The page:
Yeah well said. As long as making the batteries is less harmful to the planet than burning coal (most likely, but there were rumours that building the original Prius was worse for the environment than building and running a regular petrol car)

      The interesting point another article made is that as this new technology takes off, the power companies lose customers that they can spread the service fees over, meaning your bills will get more expensive.

      So it might not be worth it now, but when they release powerwalls with better quality batteries and longer shelf life the cost of energy might have risen enough to make it an easy choice to go solar.

      Which would be ace!

    How physically big is it? From the picture it could be the size of an A4 page or a fridge.

      Somewhere in between:

      Dimensions: H: 1300mm W: 860mm D:180mm

        So it's a smug piece of modern art, something you'd hang just in view when guests are around so they would ask you about it.

          Nup, mine will go in the garage! Assuming the cost/savings ratio is right.

    @dman
    http://pix.avaxnews.com/avaxnews/7d/2f/00022f7d_medium.jpeg

    Whilst there may be arguments about cost v efficiency at the moment, what is really exciting is that this market is just starting!

    Early adopters will get on board, and then more and more companies will too.
    This will lead to better, cheaper tech becoming more prevalent to the consumer.

    Don't expect the traditional energy providers to give up without a fight, Billion dollar industries won't let this erode their margins....

      The utility market in Australia is not a very profitable business. It costs a lot of money to maintain all the power stations, substations, distribution and transmission lines to every house in the country.
      Large industrial areas will still require base load power capable of adjusting to load demand, something solar etc is not that good at.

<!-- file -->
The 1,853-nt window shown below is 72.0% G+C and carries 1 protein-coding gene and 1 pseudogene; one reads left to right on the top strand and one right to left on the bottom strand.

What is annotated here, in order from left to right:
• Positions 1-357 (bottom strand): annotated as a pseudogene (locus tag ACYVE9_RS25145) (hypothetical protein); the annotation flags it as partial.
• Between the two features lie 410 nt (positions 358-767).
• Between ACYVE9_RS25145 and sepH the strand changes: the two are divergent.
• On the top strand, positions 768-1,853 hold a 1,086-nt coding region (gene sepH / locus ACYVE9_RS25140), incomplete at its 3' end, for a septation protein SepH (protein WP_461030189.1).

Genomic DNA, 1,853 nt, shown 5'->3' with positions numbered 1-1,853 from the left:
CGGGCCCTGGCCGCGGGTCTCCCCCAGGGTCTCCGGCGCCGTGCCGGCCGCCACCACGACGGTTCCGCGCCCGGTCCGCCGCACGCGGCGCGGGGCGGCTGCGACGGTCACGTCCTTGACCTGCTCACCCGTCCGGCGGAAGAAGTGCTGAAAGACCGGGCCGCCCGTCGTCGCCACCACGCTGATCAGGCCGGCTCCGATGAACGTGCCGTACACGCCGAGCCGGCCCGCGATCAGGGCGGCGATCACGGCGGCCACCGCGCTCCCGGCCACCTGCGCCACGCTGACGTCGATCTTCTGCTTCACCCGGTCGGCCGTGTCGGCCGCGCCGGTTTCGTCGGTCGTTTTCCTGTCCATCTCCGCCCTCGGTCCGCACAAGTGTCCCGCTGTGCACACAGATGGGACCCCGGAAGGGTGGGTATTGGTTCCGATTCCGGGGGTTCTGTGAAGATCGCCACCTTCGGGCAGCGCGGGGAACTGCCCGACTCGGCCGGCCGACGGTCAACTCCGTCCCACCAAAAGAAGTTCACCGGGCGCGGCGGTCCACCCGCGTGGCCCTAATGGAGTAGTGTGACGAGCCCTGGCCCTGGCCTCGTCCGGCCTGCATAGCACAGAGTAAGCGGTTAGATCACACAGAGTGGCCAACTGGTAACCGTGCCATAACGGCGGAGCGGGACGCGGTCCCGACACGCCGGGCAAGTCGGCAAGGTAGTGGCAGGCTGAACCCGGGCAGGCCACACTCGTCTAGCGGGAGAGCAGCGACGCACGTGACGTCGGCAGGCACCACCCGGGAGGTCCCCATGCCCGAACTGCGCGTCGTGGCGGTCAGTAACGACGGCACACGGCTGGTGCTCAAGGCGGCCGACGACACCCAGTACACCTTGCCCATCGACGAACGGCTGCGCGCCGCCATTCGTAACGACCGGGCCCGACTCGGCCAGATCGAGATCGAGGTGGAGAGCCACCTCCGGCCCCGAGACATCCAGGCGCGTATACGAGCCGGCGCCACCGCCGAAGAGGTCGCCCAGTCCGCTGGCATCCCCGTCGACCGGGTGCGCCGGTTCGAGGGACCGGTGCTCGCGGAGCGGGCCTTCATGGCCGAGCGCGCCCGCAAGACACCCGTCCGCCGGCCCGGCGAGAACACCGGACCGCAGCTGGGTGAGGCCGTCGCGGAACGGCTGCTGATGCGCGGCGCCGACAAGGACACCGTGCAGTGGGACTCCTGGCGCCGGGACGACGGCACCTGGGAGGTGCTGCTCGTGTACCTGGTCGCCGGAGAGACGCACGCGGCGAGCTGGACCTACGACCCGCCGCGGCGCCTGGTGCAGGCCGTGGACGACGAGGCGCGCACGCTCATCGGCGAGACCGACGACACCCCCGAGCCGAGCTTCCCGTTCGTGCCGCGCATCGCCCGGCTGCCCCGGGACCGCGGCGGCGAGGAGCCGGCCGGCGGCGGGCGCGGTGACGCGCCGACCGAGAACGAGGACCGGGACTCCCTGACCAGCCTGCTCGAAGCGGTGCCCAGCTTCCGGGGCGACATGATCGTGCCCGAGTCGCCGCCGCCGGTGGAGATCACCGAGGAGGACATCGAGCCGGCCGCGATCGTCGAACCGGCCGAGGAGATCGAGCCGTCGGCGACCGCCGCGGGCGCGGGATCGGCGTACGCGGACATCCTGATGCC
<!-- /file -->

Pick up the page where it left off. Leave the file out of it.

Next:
I also wonder how well these batteries can cope with multiple items in the house being used at once, i.e kettle, microwave, air conditioning and if the system will simply fial to deliver the required power output.
      If it works, awesome but I don't think off the grid type system is feasible for most people at the moment.

      Batteries like this can actually benefit the power producers by allowing them to flatten their production cycle as consumers charge during off peak times. It's more expensive for them to produce the large volume of power required during peak hours than it would be for them to produce a constant medium output, so adoption of this tech could actually help to improve their profits. Of course, this relies on people remaining on grid and not switching to solar.

        I agree, though I'd imagine it best to remain on the grid as some kind of electrical insurance, at least while a grid still exists. If I was a power company I'd be offering incentives for centrally managed domestic battery systems similar to peak smart air-conditioning etc. A range of scenarios will likely be necessary for decades.

    Great, another thing that will drive up the cost of electricity for people who are unable to afford or install this and solar systems.

      Conversely, early adopters will drive down the future price of these technologies, meaning more and more people will be able to afford them in future.

      In a functional market reduced demand equates to reduced prices. If prices go up it's because the government is interfering with the market. Don't blame technology and innovation - this is something that future generations will benefit greatly from and should be applauded. Who would have thought the sun, effectively a never ending resource, could power everything, for all of us? Amazing.

        In a functional market. Something pure and untouched by regulation or industry manipulation.
        Such a thing, I suspect, does not actually exist.

        That aside...

        It is great that such technology exists, but it is lamentable that the people who lose out from its efficiency will find a way to transfer their hurt to those less able to afford it.

          I think the smart companies will integrate these products into their own portfolio through selling and installation services, and if they are big enough possibly even producing their own products. If they can strike deals with building developers to deploy them to new areas which are targeting certain green energy ratings, that's another way to make some money off customers before they've even moved into their house.